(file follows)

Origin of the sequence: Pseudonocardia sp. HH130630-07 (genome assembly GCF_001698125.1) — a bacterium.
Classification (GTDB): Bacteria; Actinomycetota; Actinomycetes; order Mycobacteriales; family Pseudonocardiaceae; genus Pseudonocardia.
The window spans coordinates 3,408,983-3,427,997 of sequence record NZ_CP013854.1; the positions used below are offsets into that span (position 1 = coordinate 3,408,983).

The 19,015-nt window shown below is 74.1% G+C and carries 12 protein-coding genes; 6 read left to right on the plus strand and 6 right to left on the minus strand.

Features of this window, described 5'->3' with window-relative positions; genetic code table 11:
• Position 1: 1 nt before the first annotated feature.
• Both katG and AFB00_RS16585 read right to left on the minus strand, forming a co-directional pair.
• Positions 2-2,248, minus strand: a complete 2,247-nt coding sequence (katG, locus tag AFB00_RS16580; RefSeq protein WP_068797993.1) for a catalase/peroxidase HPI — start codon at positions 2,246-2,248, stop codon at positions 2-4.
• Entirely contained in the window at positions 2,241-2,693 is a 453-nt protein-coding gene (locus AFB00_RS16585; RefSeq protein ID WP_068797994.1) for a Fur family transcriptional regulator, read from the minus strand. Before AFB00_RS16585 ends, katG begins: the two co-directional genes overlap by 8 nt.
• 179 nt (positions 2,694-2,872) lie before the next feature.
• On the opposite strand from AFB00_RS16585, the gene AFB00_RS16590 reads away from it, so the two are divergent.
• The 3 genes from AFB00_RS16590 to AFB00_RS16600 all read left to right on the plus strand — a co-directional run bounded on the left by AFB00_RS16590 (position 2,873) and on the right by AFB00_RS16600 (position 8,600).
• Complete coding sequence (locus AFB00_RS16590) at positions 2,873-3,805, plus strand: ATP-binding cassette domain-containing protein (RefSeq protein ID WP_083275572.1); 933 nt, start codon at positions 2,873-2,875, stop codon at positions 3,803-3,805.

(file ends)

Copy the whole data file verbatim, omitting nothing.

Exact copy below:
Origin of the sequence: Pseudonocardia sp. HH130630-07 (genome assembly GCF_001698125.1) — a bacterium.
Classification (GTDB): Bacteria; Actinomycetota; Actinomycetes; order Mycobacteriales; family Pseudonocardiaceae; genus Pseudonocardia.
The window spans coordinates 3,408,983-3,427,997 of sequence record NZ_CP013854.1; the positions used below are offsets into that span (position 1 = coordinate 3,408,983).

The 19,015-nt window shown below is 74.1% G+C and carries 12 protein-coding genes; 6 read left to right on the plus strand and 6 right to left on the minus strand.

Features of this window, described 5'->3' with window-relative positions; genetic code table 11:
• Position 1: 1 nt before the first annotated feature.
• Both katG and AFB00_RS16585 read right to left on the minus strand, forming a co-directional pair.
• Positions 2-2,248, minus strand: a complete 2,247-nt coding sequence (katG, locus tag AFB00_RS16580; RefSeq protein WP_068797993.1) for a catalase/peroxidase HPI — start codon at positions 2,246-2,248, stop codon at positions 2-4.
• Entirely contained in the window at positions 2,241-2,693 is a 453-nt protein-coding gene (locus AFB00_RS16585; RefSeq protein ID WP_068797994.1) for a Fur family transcriptional regulator, read from the minus strand. Before AFB00_RS16585 ends, katG begins: the two co-directional genes overlap by 8 nt.
• 179 nt (positions 2,694-2,872) lie before the next feature.
• On the opposite strand from AFB00_RS16585, the gene AFB00_RS16590 reads away from it, so the two are divergent.
• The 3 genes from AFB00_RS16590 to AFB00_RS16600 all read left to right on the plus strand — a co-directional run bounded on the left by AFB00_RS16590 (position 2,873) and on the right by AFB00_RS16600 (position 8,600).
• Complete coding sequence (locus AFB00_RS16590) at positions 2,873-3,805, plus strand: ATP-binding cassette domain-containing protein (RefSeq protein ID WP_083275572.1); 933 nt, start codon at positions 2,873-2,875, stop codon at positions 3,803-3,805.